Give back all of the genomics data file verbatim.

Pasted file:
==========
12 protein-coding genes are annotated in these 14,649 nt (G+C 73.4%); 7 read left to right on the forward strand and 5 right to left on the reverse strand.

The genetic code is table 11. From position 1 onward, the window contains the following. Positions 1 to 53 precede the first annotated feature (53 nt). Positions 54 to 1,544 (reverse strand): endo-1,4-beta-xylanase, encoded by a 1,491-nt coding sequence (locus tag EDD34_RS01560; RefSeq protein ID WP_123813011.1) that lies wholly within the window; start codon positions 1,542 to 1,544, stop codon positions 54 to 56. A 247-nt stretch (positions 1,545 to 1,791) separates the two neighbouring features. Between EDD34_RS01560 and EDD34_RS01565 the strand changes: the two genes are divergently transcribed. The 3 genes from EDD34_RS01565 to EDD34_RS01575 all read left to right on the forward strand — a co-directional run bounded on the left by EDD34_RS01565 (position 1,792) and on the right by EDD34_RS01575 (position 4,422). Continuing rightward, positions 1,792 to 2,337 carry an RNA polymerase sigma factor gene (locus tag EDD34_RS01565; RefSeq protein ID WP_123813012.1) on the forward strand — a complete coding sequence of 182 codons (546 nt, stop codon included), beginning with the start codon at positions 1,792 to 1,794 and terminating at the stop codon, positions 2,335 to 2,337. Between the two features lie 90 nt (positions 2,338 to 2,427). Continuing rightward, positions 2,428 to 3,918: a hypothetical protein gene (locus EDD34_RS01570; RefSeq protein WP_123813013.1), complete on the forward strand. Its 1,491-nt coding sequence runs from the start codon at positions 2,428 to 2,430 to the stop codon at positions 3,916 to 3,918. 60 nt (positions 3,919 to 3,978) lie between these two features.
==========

12 protein-coding genes are annotated in these 14,649 nt (G+C 73.4%); 7 read left to right on the forward strand and 5 right to left on the reverse strand.

The genetic code is table 11. From position 1 onward, the window contains the following. Positions 1 to 53 precede the first annotated feature (53 nt). Positions 54 to 1,544 (reverse strand): endo-1,4-beta-xylanase, encoded by a 1,491-nt coding sequence (locus tag EDD34_RS01560; RefSeq protein ID WP_123813011.1) that lies wholly within the window; start codon positions 1,542 to 1,544, stop codon positions 54 to 56. A 247-nt stretch (positions 1,545 to 1,791) separates the two neighbouring features. Between EDD34_RS01560 and EDD34_RS01565 the strand changes: the two genes are divergently transcribed. The 3 genes from EDD34_RS01565 to EDD34_RS01575 all read left to right on the forward strand — a co-directional run bounded on the left by EDD34_RS01565 (position 1,792) and on the right by EDD34_RS01575 (position 4,422). Continuing rightward, positions 1,792 to 2,337 carry an RNA polymerase sigma factor gene (locus tag EDD34_RS01565; RefSeq protein ID WP_123813012.1) on the forward strand — a complete coding sequence of 182 codons (546 nt, stop codon included), beginning with the start codon at positions 1,792 to 1,794 and terminating at the stop codon, positions 2,335 to 2,337. Between the two features lie 90 nt (positions 2,338 to 2,427). Continuing rightward, positions 2,428 to 3,918: a hypothetical protein gene (locus EDD34_RS01570; RefSeq protein WP_123813013.1), complete on the forward strand. Its 1,491-nt coding sequence runs from the start codon at positions 2,428 to 2,430 to the stop codon at positions 3,916 to 3,918. 60 nt (positions 3,919 to 3,978) lie between these two features.